Another organization sharing space with UHDP on this property is ECHO, whose mission is to create a ripple effect to end hunger by networking agricultural information and educating farmers worldwide in effective methods to grow food for their families and communities (  This morning Wah, the woman who is ECHO's manager here, showed us many facets of the work she and her four team members do, including:

  • irrigation
  • crop rotation 
  • companion planting
  • natural pest repellants
  • composting
  • erosion control
  • pollination
  • ground cover
  • light and moisture control
  • soil comparison
  • seed sorting
  • seed preservation










Inside ECHO's small office are its seed bank and space for additional testing. One cabinet holds seeds undergoing various methods of germination. Another has drawers of seed varieties in different stages of drying.  Two tiny temperature-controlled rooms contain shelves and luggage drawers of hundreds of kinds of vacuum-packed seed packets, a freezer for disaster protection for seeds, as well as equipment for packaging seeds. Farmers from all over Southeast Asia can get ten free packets of seeds from this seed bank and purchase additional ones if desired. 

All of this testing is aimed at helping small farmers, and backyard gardeners in impoverished places become more self-sufficient and therefore capable of reducing hunger on their own. We were AMAZED at the amount of experimentation and data collection they are doing in so little space!  We spent the rest of the morning packaging sets of seeds for Wah - from herbs to vegetables to spices.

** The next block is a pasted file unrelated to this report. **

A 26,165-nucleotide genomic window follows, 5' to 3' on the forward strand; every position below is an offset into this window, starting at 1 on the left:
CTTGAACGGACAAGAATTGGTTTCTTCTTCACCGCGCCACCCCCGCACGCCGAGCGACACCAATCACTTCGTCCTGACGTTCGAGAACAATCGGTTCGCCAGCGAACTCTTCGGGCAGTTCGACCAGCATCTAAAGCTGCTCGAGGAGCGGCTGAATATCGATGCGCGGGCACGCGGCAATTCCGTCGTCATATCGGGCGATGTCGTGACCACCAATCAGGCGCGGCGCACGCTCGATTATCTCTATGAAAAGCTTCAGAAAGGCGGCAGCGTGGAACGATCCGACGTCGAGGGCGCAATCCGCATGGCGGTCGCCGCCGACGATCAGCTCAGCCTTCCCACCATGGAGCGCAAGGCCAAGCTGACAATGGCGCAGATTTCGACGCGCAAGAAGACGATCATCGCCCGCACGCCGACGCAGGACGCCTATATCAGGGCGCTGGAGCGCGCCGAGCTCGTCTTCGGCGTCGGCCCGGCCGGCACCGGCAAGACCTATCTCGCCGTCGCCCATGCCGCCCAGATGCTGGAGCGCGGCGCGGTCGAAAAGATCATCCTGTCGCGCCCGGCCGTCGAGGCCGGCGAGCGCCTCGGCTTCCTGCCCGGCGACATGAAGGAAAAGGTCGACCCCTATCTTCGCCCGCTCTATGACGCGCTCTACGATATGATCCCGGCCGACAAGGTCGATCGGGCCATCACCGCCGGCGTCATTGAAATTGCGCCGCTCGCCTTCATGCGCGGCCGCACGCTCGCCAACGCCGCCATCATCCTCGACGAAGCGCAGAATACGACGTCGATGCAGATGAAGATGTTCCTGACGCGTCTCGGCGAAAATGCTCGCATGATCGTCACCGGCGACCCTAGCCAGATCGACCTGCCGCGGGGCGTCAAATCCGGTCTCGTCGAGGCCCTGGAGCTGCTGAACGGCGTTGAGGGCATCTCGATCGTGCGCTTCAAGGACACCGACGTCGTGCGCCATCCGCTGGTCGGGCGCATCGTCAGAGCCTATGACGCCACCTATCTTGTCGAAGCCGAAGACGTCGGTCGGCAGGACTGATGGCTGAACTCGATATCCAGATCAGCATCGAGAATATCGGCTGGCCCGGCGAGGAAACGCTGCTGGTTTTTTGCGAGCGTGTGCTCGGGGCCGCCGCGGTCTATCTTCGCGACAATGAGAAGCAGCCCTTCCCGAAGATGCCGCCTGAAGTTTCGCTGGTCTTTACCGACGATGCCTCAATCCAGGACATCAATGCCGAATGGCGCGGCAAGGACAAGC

This afternoon Wah and Pi Maow took us back to the town of Fang to get rice and other necessities for a few people we're encountering on this trip, and we enjoyed treating these two special ladies to a dessert at a cool, relaxing coffee shop. Tonight we purchased some beautiful items made by women from nearby villages for UHDP's tiny handicraft shop.  These items will be available in our church's fair trade store, Many Hands, in Liberty. 

Influenced by our immersion in agricultural practices this week, the five of us practiced Lectio Divina tonight with the parable of the sower.  We were each touched in different ways by this story - by the scattering, the types of soil, and the long-term and sometimes unknown effects of sowing seed.  God, may our hearts be fertile soil for Your will to be done through us, and may we have a ripple effect in sharing Your love throughout our spheres of influence.  

at Thursday, June 8, 2017 | 0 comments
Share |